Paperback: 477 pages
Publisher: Thomas & Mercer (March 1, 2015)
Grand Prize Winner, 2014 — Amazon Breakthrough Novel Award
It’s 1998, and for years the old First Bank of Cleveland has sat abandoned, perfectly preserved, its secrets only speculated on by the outside world.
Twenty years before, amid strange staff disappearances and allegations of fraud, panicked investors sold Cleveland’s largest bank in the middle of the night, locking out customers and employees, and thwarting a looming federal investigation. In the confusion that followed, the keys to the vault’s safe-deposit boxes were lost.
In the years since, Cleveland’s wealthy businessmen kept the truth buried in the abandoned high-rise. The ransacked offices and forgotten safe-deposit boxes remain locked in time, until young engineer Iris Latch stumbles upon them during a renovation survey. What begins as a welcome break from her cubicle becomes an obsession as Iris unravels the bank’s sordid past. With each haunting revelation, Iris follows the looming shadow of the past deeper into the vault—and soon realizes that the key to the mystery comes at an astonishing price.
I found it amazing that you could just shut down a bank and leave everything as it is for twenty years. That was a very interesting idea for a book. We get to follow Iris in the present time as she tries to unravel the bank's past and we also get to know Beatrice that worked at the bank in 1978, the year that the bank closed down. Slowly the mystery starts to unravelled....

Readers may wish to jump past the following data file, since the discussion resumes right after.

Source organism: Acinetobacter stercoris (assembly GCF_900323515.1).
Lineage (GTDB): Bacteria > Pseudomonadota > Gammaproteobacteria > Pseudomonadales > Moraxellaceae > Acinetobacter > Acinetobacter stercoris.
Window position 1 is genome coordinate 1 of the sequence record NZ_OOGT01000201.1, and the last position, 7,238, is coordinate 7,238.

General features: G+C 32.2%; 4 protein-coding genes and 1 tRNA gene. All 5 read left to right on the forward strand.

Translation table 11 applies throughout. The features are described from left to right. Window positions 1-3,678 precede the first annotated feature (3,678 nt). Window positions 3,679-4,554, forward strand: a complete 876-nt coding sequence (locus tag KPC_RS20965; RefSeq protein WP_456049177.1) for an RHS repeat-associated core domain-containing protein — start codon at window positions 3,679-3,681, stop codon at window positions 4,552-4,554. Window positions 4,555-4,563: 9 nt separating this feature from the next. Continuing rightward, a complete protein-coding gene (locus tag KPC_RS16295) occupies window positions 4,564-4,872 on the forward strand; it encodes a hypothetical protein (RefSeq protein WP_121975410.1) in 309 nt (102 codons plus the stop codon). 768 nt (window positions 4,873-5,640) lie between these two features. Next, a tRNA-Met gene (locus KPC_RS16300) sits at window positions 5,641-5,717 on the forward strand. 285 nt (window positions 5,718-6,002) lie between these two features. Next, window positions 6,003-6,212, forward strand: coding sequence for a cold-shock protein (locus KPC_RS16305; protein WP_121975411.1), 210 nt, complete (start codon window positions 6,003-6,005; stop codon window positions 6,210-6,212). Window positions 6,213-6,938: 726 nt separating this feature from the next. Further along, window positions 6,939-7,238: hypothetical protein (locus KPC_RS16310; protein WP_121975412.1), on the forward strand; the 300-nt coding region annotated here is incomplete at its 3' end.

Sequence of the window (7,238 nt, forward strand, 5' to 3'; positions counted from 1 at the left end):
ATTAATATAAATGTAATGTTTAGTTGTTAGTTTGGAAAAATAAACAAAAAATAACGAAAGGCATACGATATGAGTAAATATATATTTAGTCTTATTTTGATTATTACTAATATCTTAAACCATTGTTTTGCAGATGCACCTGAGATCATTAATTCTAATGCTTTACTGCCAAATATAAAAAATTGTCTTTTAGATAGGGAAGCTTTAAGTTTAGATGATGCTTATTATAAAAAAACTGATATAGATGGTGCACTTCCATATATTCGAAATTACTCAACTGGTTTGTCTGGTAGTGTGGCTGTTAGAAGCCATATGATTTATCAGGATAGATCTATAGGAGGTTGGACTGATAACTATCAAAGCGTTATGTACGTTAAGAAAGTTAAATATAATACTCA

I liked the book, but I also find it sometimes a bit slow paced, not that it became boring. But it never really got me totally engrossed into the story. It was more my own willpower to read than the story that sometimes kept me going.
But still it was interesting. I wanted to know how it all came to be that the bank closed down. But I had some problems with the main characters. I just couldn't connect to either of them. Sometimes you like one characters better when it is two different storylines, but in this case I just felt that both just didn't get to me. Frankly the character that was most interesting was Maxine, Beatrices friend.
It got a bit exciting towards the end when everything came together, but I was a bit disappointed about the ending. I turned the last page and that was it and I felt a bit let down.
But all and all it was a good read, the book was well written and the concept felt new.
D. M. Pulley’s first novel, The Dead Key, was inspired by her work as a structural engineer in Cleveland, Ohio. During a survey of an abandoned building, she discovered a basement vault full of unclaimed safe deposit boxes. The mystery behind the vault haunted her for years, until she put down her calculator and started writing. The Dead Key was the 2014 Amazon Breakthrough Novel Award grand prize winner. Pulley continues to work as a private consultant and forensic engineer, investigating building failures and designing renovations. She lives in northeast Ohio with her husband and two children, and she is currently at work on her second novel.
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